Human Interactions with the Law

In line with general psychological approaches across fields, psychologists who study psychology and the law emphasize the behavior, cognitions, emotions, and experiences of individuals involved in the legal system. Of course, all individuals within reach of the United States legal system are involved to some degree. The involvement appears evident for police officers, lawyers, judges, defendants, corrections officers, trial consultants, and others who work in or are assessed by the legal sys­tem. Some relationships within the legal system are less evident. All voters in the United States are participants in the legal system in that they can influence laws by vote, petition, or protest, and because voters, like other residents, can break or obey the law. Nonvoting citizens (e.g., individuals who are under the age of 18 or indi­viduals who have lost the right to vote through dishonor­able military discharge or other causes) have access to constitutional rights and due process under criminal law and have access to the civil legal system. Noncitizen residents of the United States may not be guaranteed these rights, but they live under United States laws. Even some noncitizen nonresidents are directly involved in the legal system as they petition for citizenship or in other ways. For example, as of the spring of 2007, some individuals are being denied the right to access legally the United States court system to challenge their indefi­nite incarceration at the Guantanamo Bay holding facil­ity. Additionally, laws regulate corporations as well as people. Although so many individuals and corporations are involved, this research paper focuses largely on the behav­ior, cognitions, emotions, and interactions of central actors in the legal system.

This research paper focuses on the psychological study of individuals in the legal system, but other psychologists also work within the legal system, and psychology and the law in this research paper is distinct from forensic psychol­ogy. Forensic psychologists—psychologists who work within the system to address specific legal questions about specific defendants (Nicholson, 1999)—answer applied questions about individuals in legal settings. These activities include but are not limited to assessing (a) whether an individual is com­petent to be tried, (b) whether a juvenile should be tried as an adult, (c) the degree to which a victim is psycho­logically injured by a crime or other act, and (d) what treatments could be appropriate for a specific offender.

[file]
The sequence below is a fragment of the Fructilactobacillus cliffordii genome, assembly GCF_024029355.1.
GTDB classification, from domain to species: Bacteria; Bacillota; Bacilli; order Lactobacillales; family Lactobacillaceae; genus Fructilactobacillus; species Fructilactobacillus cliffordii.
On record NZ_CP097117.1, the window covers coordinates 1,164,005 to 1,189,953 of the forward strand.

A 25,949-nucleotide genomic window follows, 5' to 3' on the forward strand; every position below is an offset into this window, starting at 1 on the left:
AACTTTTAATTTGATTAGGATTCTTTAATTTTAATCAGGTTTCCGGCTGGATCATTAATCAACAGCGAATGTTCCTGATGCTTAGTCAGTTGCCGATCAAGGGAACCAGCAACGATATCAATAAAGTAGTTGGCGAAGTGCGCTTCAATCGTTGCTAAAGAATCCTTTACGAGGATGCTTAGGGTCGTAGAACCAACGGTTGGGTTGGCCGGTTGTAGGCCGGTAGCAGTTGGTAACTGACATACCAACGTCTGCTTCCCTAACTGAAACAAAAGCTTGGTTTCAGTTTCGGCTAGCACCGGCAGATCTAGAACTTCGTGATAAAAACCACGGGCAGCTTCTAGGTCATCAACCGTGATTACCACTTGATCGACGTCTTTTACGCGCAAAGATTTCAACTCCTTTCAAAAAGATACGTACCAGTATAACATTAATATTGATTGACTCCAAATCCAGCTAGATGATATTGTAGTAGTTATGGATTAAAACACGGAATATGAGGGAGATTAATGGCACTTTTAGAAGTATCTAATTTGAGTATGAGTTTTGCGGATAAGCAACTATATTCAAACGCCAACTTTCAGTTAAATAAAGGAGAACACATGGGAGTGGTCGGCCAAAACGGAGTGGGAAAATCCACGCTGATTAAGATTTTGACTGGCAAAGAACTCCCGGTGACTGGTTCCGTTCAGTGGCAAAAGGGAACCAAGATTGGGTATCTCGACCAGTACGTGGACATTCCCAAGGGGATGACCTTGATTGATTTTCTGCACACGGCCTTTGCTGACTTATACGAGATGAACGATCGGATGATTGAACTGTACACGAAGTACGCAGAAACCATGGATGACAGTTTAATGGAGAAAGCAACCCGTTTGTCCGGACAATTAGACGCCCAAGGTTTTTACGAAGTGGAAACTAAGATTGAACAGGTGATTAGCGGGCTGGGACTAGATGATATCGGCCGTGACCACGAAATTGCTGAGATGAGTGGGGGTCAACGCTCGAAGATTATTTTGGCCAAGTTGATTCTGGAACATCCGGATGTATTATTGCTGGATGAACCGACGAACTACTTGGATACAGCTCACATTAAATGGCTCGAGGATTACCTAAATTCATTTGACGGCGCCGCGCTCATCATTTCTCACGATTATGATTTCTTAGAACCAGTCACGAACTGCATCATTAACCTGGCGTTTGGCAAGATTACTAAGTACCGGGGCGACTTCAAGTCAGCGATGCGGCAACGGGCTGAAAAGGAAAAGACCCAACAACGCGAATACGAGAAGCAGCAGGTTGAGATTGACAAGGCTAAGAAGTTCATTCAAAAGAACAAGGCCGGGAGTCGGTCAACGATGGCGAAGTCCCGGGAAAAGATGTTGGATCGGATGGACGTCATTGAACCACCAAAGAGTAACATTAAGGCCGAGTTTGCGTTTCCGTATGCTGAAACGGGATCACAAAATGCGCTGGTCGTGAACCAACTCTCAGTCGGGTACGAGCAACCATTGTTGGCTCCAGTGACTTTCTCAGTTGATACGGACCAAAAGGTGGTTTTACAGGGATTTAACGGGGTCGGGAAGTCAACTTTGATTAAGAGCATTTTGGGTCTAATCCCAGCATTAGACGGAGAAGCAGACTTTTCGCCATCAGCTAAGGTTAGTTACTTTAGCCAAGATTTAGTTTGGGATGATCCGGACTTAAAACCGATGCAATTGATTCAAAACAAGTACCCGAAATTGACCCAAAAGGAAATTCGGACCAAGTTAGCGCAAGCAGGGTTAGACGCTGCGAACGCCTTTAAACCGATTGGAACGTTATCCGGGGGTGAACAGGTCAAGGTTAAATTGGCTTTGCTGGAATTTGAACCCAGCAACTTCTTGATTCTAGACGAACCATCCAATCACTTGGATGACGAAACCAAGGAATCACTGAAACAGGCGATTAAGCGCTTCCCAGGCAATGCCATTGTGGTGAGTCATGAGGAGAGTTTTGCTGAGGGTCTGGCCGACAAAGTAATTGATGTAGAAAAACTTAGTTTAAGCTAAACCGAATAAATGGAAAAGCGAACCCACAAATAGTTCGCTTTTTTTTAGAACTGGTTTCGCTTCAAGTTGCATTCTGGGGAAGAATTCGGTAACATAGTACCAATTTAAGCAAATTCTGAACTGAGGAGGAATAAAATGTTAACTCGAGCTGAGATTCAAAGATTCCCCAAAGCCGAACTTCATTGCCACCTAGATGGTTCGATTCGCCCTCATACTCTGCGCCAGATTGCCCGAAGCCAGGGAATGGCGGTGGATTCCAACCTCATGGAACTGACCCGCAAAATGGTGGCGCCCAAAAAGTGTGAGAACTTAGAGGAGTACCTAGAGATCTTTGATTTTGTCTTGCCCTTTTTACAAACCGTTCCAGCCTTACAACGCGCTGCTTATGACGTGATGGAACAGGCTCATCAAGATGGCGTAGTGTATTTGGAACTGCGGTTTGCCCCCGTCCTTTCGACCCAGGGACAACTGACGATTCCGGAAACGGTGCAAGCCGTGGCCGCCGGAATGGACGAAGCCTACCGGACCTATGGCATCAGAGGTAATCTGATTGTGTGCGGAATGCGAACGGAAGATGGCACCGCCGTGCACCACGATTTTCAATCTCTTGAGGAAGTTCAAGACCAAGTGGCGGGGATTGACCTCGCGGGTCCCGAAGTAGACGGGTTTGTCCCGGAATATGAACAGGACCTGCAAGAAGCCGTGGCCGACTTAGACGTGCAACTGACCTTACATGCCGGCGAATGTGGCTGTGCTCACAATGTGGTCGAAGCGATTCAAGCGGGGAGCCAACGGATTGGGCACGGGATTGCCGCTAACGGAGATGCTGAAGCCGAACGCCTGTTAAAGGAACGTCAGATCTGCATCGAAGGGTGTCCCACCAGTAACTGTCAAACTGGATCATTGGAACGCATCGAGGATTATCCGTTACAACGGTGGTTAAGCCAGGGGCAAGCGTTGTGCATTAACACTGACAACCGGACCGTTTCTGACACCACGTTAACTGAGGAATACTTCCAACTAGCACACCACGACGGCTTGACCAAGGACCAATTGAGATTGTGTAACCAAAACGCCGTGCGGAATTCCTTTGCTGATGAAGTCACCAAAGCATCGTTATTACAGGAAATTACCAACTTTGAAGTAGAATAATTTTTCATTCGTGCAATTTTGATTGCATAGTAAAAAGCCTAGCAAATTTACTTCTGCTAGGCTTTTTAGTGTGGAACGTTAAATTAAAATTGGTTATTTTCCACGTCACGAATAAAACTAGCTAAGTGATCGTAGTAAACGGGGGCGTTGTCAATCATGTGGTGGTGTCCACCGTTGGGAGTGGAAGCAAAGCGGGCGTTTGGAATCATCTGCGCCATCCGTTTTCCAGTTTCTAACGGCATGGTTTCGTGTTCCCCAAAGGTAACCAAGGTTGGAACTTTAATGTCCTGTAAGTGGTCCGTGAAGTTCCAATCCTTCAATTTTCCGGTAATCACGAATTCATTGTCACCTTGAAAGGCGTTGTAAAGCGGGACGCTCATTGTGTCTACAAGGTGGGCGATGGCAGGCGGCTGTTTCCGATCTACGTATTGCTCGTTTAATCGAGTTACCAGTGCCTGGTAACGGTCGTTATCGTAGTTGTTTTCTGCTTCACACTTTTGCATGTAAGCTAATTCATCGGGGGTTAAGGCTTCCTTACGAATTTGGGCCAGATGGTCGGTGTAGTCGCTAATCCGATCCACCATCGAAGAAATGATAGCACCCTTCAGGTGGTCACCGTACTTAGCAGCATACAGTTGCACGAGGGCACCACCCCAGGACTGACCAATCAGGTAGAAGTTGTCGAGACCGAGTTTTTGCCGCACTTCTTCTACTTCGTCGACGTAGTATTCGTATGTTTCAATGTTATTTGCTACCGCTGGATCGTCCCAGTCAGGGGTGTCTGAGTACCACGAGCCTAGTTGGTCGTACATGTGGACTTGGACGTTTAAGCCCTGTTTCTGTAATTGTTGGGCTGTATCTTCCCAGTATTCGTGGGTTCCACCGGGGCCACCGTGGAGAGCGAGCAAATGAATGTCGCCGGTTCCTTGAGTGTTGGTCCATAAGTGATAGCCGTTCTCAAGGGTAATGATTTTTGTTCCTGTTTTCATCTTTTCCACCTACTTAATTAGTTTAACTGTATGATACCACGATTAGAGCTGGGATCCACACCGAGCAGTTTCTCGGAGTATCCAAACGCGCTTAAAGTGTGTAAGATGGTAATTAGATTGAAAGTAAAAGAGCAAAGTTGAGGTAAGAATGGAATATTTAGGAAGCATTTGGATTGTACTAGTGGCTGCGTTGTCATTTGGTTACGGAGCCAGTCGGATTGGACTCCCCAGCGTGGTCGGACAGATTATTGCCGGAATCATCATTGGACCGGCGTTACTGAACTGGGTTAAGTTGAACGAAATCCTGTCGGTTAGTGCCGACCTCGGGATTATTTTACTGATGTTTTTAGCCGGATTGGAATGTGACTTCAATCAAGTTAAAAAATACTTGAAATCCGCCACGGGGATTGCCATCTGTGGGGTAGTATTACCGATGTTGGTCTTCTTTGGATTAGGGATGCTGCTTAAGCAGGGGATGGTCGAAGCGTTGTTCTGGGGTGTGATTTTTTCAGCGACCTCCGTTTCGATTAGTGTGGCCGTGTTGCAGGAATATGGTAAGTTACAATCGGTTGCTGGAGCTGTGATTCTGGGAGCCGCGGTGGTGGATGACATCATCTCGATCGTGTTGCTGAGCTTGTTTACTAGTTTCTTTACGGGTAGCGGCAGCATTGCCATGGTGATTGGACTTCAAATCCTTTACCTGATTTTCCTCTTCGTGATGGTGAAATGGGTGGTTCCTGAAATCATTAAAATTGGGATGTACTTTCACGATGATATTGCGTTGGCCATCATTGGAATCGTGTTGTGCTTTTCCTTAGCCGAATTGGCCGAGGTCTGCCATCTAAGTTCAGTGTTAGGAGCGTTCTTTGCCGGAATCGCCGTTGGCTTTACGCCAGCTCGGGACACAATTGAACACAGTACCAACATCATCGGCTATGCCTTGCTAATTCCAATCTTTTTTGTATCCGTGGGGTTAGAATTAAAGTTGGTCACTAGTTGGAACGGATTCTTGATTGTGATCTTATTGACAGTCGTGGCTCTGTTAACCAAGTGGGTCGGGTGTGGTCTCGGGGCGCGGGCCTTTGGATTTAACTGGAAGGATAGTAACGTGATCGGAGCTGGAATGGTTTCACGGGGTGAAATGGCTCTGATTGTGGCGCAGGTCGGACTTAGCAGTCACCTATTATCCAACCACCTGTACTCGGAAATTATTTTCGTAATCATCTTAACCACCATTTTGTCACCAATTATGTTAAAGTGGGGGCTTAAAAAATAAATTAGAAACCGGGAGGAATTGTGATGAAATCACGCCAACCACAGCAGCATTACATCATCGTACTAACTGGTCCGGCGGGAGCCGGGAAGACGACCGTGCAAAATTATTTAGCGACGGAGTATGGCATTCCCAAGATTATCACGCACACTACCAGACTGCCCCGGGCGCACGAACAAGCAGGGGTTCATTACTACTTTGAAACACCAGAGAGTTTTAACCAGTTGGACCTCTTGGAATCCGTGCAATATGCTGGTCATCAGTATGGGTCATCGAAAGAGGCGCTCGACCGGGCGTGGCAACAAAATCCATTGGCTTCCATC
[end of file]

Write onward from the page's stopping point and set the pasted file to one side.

Laws regulate human behavior across many contexts. For example, the law dictates and supports the speed at which people drive, the age at which they can vote, their safety in their homes, and their expectations not to risk injury from products they buy. The law protects citizens from violence and theft. When conflict arises between members of society, they turn to the law to resolve these issues. In all of these cases, the law defines and prescribes acceptable behavior among individuals and corporations.

Despite the immense power the law and its repre­sentatives hold in society, the law, like United States culture, must continuously change in several ways. The law must update to incorporate new technologies and research data. For example, in the 1970s, courts did not have to debate the role of DNA evidence in criminal investigations or paternity suits. The law must also change to reflect changing social values. In 1999, Rosa Parks received the Congressional Gold Medal of Honor, the highest award bestowed by the United States Congress, for her refusal to give up her bus seat to a white passenger in Montgomery, Alabama, in 1955. At the time of her civil disobedience, however, she was arrested and earned a criminal record for her actions. Today, United States law has changed, and her actions would no longer be illegal.

The legal system in the United States is divided into two distinct functions, criminal and civil law. When a crime occurs, the state or federal government investigates the crime and charges, prosecutes, and, if the jury or judge convicts the defendant, punishes the defendant. In civil law, an individual or corporation has caused harm to another individual, and the injured party (the plain­tiff) may sue the individual or organization that caused the alleged injury (the defendant) to redress the harm caused by the defendant. As the O. J. Simpson case dem­onstrated, these systems remain independent, such that criminal charges and civil damages may be involved in the same event. Simpson was found not guilty in criminal court, but he was found liable in civil court for causing the wrongful death of his former wife and Ron Goldman. The topics described in this research paper center largely on psy­chological topics within criminal law, but many research areas such as pretrial publicity and jury decision making play important roles across both branches of the court system.

Read more about Psychology and Law:

Psychology and law (Main article)

Prominent Research Areas in Psychology and the Law